vertices are distinct. We say $e$ is
\emph{co-embedded} or \emph{foldable}
iff $\eta'$ is embedded.
\end{Def}
@
\begin{Rmk}
We call a co-embedded edge ``foldable'' for the
following reason. Given a boundary edge $e$ between
two boundary triangles $T$ and $T'$, one may
glue $T$ to $T'$ and $e$ to itself via a valid,
orientation-reversing map,
folding them together along $e$.
This gluing will change the topology
of $M$ when the vertices opposite $e$ in $T$ and
$T'$ are the same vertex. Conversely, when these
vertices are distinct, the folding
preserves the topology.
But the vertices are distinct
iff $e$ is co-embedded.
Hence the name ``foldable.''
\end{Rmk}
@
Notice that folding along a foldable edge
decreases the number of boundary triangles,
and performing a two-two move on an embedded
edge produces a foldable edge and preserves
the number of boundary triangles. Therefore,
the following [[while]]-loops terminate:
@
\begin{verbatim}
while there's an embedded boundary edge e:
do a two-two move on e
while there's a foldable boundary edge f:
fold along f
\end{verbatim}
@
The obvious postcondition of the [[while]]
loop is that there's no embedded boundary
edge. Since the boundary is still triangulated,
this is equivalent to each boundary component having
only one vertex on it. Since each boundary
component is a torus, $V - E + F = 0$.
Now, $V = 1$, and since the cellulation is
a triangulation, $3*F = 2*E$.
\begin{align*}
1 - E + F &= 0 \\
2 - 2*E + 2*F &= 0\\
2 - 3*F + 2*F &= 0\\
2 - F &= 0\\
2 &= F,
\end{align*}
and there are only two triangles. We may
fill any cusp we like by folding along
one of the remaining three (non-foldable) edges.
@
\begin{Rmk}
The routine in [[SnapPea]] is more complicated
because, rather than filling in a cusp any old way,
[[SnapPea]] wants to make sure the filling compresses
some given slope in the cusp.
\end{Rmk}
@
To implement this algorithm,
let us take stock of the tools [[Regina]] provides.
@
The algorithm is centered around edges,
and instances of [[Regina]]'s class [[NEdge]] represent
edges. [[NEdge]] has the following methods:
\begin{itemize}
\item [[isBoundary]]
\item [[getVertex]]
\item [[getTriangulation]]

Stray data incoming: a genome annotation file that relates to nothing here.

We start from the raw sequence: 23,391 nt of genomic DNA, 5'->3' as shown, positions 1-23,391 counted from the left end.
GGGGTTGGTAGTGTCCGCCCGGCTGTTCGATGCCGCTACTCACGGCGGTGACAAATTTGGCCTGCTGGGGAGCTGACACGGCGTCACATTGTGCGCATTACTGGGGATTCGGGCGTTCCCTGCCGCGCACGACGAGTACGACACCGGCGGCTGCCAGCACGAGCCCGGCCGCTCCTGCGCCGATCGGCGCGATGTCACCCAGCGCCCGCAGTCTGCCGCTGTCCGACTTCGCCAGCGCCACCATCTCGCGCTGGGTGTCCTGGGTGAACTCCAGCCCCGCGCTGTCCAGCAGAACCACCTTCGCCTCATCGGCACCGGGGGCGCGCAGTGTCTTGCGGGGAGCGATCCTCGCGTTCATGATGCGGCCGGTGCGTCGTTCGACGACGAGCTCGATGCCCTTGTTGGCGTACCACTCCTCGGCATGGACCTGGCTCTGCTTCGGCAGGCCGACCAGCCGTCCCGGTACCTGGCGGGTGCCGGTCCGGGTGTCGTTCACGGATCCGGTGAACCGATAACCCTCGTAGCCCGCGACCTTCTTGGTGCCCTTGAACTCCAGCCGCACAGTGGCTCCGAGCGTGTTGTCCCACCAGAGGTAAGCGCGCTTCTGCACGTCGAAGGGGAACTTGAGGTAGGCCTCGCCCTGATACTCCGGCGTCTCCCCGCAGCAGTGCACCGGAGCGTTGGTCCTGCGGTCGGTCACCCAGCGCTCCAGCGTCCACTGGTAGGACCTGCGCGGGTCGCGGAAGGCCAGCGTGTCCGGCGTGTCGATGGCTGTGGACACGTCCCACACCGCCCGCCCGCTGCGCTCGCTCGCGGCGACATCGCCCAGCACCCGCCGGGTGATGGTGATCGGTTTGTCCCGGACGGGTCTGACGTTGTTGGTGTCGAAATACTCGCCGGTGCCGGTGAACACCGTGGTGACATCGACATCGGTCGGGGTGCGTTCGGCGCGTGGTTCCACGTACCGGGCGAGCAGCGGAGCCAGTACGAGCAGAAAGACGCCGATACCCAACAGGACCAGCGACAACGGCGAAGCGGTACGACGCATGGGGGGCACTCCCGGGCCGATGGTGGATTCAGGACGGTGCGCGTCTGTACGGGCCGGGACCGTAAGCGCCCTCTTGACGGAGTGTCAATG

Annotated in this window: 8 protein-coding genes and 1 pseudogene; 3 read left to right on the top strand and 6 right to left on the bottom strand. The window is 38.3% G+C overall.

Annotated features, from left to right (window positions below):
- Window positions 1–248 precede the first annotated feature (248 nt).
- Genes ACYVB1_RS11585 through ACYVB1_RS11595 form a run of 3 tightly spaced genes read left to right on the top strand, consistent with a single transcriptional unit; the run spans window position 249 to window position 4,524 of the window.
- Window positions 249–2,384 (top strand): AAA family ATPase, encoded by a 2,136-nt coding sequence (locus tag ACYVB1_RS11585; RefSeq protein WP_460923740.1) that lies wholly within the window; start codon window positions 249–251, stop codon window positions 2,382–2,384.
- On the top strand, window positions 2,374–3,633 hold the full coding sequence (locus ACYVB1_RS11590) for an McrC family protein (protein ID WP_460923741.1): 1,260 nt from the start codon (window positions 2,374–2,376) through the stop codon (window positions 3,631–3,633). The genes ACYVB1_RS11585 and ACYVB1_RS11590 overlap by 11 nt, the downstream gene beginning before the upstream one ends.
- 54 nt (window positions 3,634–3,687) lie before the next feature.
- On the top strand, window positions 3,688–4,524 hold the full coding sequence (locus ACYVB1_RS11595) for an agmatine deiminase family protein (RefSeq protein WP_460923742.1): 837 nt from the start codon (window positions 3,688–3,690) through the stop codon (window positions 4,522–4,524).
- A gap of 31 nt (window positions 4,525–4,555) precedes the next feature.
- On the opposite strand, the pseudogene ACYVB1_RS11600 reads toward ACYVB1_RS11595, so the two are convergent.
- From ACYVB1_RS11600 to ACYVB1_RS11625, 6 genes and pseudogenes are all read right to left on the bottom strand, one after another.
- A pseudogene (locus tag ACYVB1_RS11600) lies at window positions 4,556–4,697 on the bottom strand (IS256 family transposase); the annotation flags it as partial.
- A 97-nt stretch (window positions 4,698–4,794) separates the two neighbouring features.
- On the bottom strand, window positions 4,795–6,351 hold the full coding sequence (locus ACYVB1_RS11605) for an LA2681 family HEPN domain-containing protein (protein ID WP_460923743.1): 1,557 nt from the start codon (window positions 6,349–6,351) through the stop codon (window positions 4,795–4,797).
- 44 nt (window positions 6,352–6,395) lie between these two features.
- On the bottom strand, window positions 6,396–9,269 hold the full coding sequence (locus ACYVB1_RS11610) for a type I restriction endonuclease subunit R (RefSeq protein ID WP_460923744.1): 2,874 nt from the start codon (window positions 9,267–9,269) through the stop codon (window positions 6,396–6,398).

\item [[getEmbeddings]]
\end{itemize}
Except for the first, they all do more or less
what you would expect. More specifically, if
[[e]] instantiates [[NEdge]] and represents
an edge $e$ in a triangulation $T$, then
[[e.isBoundary()]] is [[True]] iff $e$
is a boundary edge; [[e.getVertex(0)]] instantiates
[[NVertex]] and represents
the source of $e$, whereas [[e.getVertex(1)]]
represents its sink; and [[e.getTriangulation()]] is
instantiates [[NTriangulation]] and represents $T$.
@
In particular, here's a method to determine
whether or not an edge is embedded.
<>=
def embedded(edge):
src = edge.getVertex(0)
snk = edge.getVertex(1)
return src != snk
@
[[getEmbeddings]] is more complicated, but
also more important. [[e.getEmbeddings()]] is
a list (in order) of instances of the class [[NEdgeEmbedding]].
Let [[phi]] be an element of [[e.getEmbeddings()]].
[[phi]] represents an embedding $\phi$ of $e$
into an incident tetrahedron $\Delta$.
@
Some instance [[phi.getTetrahedron()]] of [[NTetrahedron]]
represents $\Delta$. Each instance [[D]] of [[NTetrahedron]]
comes with a method [[D.getVertex]], which
represents an identification
$j_\Delta:\mathbf{4} \to \Delta^0$
of $\mathbf{4} = \{0,1,2,3\}$ with the set
$\Delta^0$ of vertices of $\Delta$.
@
[[phi.getVertices()]], perhaps confusingly,
is an instance of [[NPerm4]]. General
instances of [[NPerm4]] represent elements
of $S_{\mathbf{4}}$.
[[phi.getVertices()]] actually represents an element $f \in A_{\mathbf{4}}$,
the alternating group on $\mathbf{4}$, with the following
property. Let $s,s'$
be the source and sink of $e$. Then $\phi(s) = j_\Delta(f(0))$
and $\phi(s') = j_\Delta(f(1))$.
@
We note that there are two elements
of $S_{\mathbf{4}}$ satisfying
these equations, but only one in $A_{\mathbf{4}}$.